Vigil, march in Sunderland and Deerfield mark one year since George Floyd’s death

  • Sunderland and Deerfield residents marked one year since George Floyd’s death with a vigil along the Sunderland Bridge and at the base of Mount Sugarloaf in South Deerfield on Tuesday. STAFF PHOTO/CHRIS LARABEE

Staff Writer
Published: 5/26/2021 6:02:28 PM

The communities of Deerfield and Sunderland came together Tuesday afternoon for a march and a vigil to mark one year since George Floyd was killed by former Minneapolis Police Officer Derek Chauvin, which sparked a nationwide call for racial justice and an end to police brutality.

The event, called Building Bridges Across Communities, was organized by the Deerfield Inclusion Group and Sunderland Human Rights Task Force. More than 70 people marched from the Sunderland Public Library to the Sunderland Bridge before heading to the base of Mount Sugarloaf in South Deerfield.

Susan Triolo, the event organizer, said the turnout of about 75 people showed the significance of the movement.

“For a little town like this, on a work afternoon,” she said, “it shows you the gravity of this moment.”

The group stood at the Sunderland Bridge for 30 minutes as vehicles passed by, with drivers honking their horns in support.

Triolo noted some drivers gave the group a middle finger, but she said it is better to avoid reacting to it.

“Our natural response is to do something negative back,” she said. “This is a non-violent movement. … We don’t react, we stand and we smile.”

Lu Vincent, one of the co-founders at the Deerfield Inclusion Group, said while the event was marking a somber moment, it was a great moment for the community as it emerges from the pandemic.

“It’s a sad commemoration,” Vincent said, “but we’re here in person, in our bodies. It’s been really great after a tough year.”

She said Tuesday’s event was just another example of how both community groups are doing “crossover work.” Triolo and Vincent said both groups have been in an open dialogue with the police departments and selectboards in both towns.

Vincent said the Deerfield Inclusion Group and Sunderland Human Rights Task Force are “truly grassroots organizing,” and that their relationships with the towns are great.

“There’s work to be done,” Vincent said, “but there’s not a contentious attitude.”

After 30 minutes on the bridge, the group made its way to the Deerfield side where the event’s organizers read poetry and talked about the vigil.

Before beginning the poetry segment, Vincent noted the event was being held on “unceded territory” of Native Americans, and acknowledged the dark legacy of slavery “persists today as we continue to work toward racial justice.”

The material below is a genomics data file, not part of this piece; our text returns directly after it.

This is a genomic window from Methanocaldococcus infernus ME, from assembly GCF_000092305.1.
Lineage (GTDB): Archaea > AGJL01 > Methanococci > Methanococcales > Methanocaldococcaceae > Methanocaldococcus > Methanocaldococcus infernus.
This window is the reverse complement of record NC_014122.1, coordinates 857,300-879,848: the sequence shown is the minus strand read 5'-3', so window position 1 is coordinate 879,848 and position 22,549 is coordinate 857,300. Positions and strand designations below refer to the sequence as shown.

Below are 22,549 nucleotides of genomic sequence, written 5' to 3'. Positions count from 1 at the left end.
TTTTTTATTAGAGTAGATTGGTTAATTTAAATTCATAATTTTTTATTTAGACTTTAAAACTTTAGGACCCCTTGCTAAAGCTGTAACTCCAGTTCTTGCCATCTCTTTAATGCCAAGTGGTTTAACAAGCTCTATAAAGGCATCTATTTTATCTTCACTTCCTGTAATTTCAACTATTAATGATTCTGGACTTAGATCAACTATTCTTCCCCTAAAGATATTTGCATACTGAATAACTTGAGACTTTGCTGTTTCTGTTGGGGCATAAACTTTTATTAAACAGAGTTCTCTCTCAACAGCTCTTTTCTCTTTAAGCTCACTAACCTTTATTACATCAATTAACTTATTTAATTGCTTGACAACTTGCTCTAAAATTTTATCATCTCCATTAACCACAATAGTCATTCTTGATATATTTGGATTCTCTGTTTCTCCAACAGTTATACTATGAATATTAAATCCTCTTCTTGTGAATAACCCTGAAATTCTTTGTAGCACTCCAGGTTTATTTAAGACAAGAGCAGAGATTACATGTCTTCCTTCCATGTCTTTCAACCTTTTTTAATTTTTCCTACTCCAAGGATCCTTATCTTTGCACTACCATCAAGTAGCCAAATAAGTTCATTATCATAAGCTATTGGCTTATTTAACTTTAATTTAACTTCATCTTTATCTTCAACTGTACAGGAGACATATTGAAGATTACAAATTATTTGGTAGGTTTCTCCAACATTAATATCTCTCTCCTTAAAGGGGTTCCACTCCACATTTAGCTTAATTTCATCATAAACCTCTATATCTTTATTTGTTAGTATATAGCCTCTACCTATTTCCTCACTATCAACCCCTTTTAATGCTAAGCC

Supportive honks from drivers became the event’s background music as poems by Emily Dickinson and Langston Hughes were read by Suzanne Ryan and Aaron Falbel.

Triolo said Tuesday’s vigil was a chance for people to come together and remind the world about the pursuit of racial justice.

“We want people to walk away from this event today and say, ‘I went to an event with 75 people in the name of racial justice and equality,’” she said during her speech. “Nobody can do everything, but everybody can do something.”

To wrap up the vigil, Vincent read a list of unarmed Black people who have been killed by police for nine and a half minutes, representing how long Chauvin kneeled on Floyd’s neck until he died. Chauvin was convicted in April of second-degree unintentional murder, third-degree murder and second-degree manslaughter.

Vincent said achieving a just world involves “conscious addressing” of inequalities.

“It’s going to be a long haul,” she said, “but it’s starting.”

Event attendee Lisa Middents said the events of the past year have opened her eyes. She recalled how last summer, a friend of her son gave a speech about “The Talk,” which is when Black parents have to sit down with their children and explain how to act during a traffic stop.

She said Floyd’s death and that speech were what drove her to participate in racial justice demonstrations over the past year.

“(George Floyd) was the final straw,” she said. “I don’t have to worry about my kids being killed.”

Middents said the cacophony of vehicle horns in support of the group was an “encouraging” sign of progress in the community. She also said her community underwent the same sort of introspective process as other communities around the country, but that it can’t be a one-year process.

“Liberal and progressive communities looked at themselves after George Floyd’s killing,” Middents said. “But we don’t want to get complacent.”

Triolo echoed those comments and said the public must be reminded of these events to achieve a more just world.

“It’s very important for people,” Triolo said, “to continue bringing up racial equity.”

Chris Larabee can be reached at clarabee@recorder.com or at 413-930-4081.


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